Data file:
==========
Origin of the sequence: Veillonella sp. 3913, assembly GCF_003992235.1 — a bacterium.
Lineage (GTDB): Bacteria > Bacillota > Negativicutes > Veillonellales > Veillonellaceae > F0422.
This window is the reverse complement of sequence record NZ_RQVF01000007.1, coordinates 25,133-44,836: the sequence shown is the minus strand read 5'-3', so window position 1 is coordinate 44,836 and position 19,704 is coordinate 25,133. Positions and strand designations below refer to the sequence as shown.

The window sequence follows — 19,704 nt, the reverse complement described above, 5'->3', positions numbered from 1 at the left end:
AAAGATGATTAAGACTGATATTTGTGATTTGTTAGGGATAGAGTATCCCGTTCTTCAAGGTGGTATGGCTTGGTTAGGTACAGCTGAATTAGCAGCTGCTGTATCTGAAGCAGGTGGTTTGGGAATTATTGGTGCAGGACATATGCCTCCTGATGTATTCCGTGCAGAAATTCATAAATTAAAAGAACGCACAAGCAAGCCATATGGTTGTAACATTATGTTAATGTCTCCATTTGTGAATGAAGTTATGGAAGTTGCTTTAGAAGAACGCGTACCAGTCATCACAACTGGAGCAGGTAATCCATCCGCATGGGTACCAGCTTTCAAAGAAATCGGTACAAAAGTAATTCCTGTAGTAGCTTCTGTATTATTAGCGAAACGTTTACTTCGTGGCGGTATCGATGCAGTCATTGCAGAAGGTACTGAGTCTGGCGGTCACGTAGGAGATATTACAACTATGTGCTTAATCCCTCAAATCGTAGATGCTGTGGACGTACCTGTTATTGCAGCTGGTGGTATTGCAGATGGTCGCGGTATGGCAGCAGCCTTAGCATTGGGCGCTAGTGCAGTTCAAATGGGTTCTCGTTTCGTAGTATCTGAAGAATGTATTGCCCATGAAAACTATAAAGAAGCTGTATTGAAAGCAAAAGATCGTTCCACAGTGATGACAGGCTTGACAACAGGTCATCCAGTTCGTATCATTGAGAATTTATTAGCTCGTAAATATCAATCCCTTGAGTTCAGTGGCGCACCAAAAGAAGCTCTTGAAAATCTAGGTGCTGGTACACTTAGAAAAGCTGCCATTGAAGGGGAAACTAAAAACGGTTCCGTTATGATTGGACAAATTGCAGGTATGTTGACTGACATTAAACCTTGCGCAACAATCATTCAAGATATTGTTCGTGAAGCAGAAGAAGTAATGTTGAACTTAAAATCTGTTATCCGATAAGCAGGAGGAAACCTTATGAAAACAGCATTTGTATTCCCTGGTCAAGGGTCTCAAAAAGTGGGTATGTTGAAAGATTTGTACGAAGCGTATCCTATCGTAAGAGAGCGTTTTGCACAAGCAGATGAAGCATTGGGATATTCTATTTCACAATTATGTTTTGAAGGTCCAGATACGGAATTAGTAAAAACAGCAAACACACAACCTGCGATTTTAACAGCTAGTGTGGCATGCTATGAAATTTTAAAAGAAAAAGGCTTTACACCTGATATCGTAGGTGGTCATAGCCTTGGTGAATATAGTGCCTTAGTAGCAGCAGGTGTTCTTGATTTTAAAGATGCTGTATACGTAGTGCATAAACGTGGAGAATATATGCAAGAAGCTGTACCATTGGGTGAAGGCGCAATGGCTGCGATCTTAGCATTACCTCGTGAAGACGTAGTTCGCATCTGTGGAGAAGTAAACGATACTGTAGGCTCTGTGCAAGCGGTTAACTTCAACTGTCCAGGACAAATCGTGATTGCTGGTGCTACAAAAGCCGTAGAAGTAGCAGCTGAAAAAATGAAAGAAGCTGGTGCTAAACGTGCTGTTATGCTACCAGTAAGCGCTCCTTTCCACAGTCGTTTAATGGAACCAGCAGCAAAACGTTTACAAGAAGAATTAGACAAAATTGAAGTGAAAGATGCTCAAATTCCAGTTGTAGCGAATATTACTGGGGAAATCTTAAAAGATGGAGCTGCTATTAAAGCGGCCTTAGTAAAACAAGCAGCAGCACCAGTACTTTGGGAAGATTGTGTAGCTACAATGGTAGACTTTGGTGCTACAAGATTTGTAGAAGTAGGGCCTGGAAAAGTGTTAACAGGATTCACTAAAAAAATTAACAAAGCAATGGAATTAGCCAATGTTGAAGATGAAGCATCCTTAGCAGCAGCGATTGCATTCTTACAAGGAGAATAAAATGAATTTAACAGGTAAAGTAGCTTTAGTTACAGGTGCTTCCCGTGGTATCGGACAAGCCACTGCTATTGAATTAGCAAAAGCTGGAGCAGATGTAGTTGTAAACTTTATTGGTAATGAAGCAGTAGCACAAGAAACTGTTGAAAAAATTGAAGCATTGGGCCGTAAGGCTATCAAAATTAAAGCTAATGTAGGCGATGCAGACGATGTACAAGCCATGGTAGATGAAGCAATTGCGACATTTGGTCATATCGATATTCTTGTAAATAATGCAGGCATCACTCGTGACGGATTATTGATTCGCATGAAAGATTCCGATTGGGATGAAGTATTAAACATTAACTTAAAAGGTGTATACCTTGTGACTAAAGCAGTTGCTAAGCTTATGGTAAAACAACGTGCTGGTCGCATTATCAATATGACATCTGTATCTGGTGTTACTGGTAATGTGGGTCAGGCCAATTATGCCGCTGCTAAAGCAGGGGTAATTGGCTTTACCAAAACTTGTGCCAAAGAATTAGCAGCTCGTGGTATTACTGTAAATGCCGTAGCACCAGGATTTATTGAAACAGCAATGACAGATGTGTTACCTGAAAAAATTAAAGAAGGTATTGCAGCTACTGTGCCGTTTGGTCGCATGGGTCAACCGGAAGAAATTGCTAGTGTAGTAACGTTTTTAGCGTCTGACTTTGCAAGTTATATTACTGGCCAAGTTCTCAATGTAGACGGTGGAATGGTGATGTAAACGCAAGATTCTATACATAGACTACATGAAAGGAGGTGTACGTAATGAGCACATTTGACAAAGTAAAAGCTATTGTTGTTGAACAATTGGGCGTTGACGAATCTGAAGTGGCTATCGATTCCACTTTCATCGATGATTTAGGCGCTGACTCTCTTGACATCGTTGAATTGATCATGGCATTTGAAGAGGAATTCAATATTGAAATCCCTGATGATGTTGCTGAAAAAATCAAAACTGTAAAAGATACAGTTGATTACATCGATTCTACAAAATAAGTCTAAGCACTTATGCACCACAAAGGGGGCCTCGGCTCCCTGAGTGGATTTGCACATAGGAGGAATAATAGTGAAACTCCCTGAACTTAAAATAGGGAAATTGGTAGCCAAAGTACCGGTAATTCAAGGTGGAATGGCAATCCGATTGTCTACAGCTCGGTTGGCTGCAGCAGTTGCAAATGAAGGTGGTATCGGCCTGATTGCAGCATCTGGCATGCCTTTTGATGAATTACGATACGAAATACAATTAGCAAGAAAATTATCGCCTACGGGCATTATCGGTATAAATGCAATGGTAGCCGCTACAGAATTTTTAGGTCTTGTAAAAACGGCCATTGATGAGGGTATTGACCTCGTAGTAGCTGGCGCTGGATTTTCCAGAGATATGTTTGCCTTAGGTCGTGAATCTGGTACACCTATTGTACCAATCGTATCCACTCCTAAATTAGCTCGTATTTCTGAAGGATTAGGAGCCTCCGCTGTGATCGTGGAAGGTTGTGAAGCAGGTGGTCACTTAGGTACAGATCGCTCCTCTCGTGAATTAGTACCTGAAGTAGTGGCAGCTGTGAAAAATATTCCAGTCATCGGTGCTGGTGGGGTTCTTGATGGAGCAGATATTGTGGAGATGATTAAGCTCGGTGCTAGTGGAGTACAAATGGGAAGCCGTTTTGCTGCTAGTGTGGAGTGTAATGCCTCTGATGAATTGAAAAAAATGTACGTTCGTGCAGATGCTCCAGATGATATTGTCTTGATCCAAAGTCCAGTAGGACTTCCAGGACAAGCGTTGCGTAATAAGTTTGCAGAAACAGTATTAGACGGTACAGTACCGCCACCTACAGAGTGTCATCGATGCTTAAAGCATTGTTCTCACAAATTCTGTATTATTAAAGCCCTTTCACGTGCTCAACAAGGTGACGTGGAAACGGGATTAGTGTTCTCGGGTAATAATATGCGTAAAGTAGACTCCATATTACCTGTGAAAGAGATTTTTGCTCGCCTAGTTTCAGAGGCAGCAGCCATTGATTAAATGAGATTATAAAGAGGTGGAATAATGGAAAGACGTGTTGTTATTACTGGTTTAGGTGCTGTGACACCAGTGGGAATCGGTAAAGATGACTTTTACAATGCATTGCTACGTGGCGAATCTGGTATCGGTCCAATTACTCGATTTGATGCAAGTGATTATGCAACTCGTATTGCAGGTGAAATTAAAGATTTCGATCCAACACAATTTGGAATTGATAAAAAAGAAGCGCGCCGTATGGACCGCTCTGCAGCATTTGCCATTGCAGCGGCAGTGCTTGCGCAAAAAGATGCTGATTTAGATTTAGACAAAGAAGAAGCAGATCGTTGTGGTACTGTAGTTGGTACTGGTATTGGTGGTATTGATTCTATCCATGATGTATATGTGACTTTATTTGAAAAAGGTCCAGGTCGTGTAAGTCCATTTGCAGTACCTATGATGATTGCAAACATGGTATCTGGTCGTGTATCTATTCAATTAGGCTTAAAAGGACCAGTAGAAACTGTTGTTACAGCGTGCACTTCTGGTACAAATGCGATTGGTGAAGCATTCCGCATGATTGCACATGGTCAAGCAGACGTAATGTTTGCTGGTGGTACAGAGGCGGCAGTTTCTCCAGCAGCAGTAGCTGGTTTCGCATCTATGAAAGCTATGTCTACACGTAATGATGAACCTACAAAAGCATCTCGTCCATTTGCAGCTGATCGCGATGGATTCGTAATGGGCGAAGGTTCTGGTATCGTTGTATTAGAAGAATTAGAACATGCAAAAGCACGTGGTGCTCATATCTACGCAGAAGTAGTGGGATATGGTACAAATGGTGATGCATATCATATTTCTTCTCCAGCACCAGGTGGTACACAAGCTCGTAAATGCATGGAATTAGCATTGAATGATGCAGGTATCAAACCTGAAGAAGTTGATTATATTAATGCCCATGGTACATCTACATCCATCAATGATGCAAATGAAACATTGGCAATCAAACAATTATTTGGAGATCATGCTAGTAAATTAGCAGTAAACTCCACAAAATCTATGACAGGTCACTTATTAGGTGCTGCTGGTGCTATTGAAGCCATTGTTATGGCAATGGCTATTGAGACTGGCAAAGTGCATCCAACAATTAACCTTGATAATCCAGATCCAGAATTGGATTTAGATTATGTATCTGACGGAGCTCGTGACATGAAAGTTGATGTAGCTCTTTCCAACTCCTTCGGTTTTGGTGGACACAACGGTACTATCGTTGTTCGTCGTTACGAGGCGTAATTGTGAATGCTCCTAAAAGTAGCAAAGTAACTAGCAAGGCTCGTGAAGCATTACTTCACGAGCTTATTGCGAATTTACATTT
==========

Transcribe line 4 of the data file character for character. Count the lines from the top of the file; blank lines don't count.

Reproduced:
The window sequence follows — 19,704 nt, the reverse complement described above, 5'->3', positions numbered from 1 at the left end: